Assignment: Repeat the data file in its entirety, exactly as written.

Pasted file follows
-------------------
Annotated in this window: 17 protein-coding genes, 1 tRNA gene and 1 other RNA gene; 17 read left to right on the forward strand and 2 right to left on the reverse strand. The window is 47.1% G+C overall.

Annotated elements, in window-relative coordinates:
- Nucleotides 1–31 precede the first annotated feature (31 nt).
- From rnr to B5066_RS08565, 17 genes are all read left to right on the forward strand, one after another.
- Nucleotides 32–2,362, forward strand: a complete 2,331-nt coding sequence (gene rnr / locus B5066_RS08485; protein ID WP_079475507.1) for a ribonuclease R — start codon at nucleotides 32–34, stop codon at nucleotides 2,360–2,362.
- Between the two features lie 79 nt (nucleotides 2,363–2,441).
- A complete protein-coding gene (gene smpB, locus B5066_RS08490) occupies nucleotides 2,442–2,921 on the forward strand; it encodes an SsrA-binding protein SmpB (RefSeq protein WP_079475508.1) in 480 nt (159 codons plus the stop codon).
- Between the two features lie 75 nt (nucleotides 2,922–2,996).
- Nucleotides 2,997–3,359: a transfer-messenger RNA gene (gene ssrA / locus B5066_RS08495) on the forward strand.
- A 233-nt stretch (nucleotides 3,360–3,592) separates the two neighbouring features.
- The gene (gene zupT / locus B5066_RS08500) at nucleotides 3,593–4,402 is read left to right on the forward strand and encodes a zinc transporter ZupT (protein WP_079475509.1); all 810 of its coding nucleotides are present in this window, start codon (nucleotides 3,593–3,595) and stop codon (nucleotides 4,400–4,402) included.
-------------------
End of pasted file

Annotated in this window: 17 protein-coding genes, 1 tRNA gene and 1 other RNA gene; 17 read left to right on the forward strand and 2 right to left on the reverse strand. The window is 47.1% G+C overall.

Annotated elements, in window-relative coordinates:
- Nucleotides 1–31 precede the first annotated feature (31 nt).
- From rnr to B5066_RS08565, 17 genes are all read left to right on the forward strand, one after another.
- Nucleotides 32–2,362, forward strand: a complete 2,331-nt coding sequence (gene rnr / locus B5066_RS08485; protein ID WP_079475507.1) for a ribonuclease R — start codon at nucleotides 32–34, stop codon at nucleotides 2,360–2,362.
- Between the two features lie 79 nt (nucleotides 2,363–2,441).
- A complete protein-coding gene (gene smpB, locus B5066_RS08490) occupies nucleotides 2,442–2,921 on the forward strand; it encodes an SsrA-binding protein SmpB (RefSeq protein WP_079475508.1) in 480 nt (159 codons plus the stop codon).
- Between the two features lie 75 nt (nucleotides 2,922–2,996).
- Nucleotides 2,997–3,359: a transfer-messenger RNA gene (gene ssrA / locus B5066_RS08495) on the forward strand.
- A 233-nt stretch (nucleotides 3,360–3,592) separates the two neighbouring features.
- The gene (gene zupT / locus B5066_RS08500) at nucleotides 3,593–4,402 is read left to right on the forward strand and encodes a zinc transporter ZupT (protein WP_079475509.1); all 810 of its coding nucleotides are present in this window, start codon (nucleotides 3,593–3,595) and stop codon (nucleotides 4,400–4,402) included.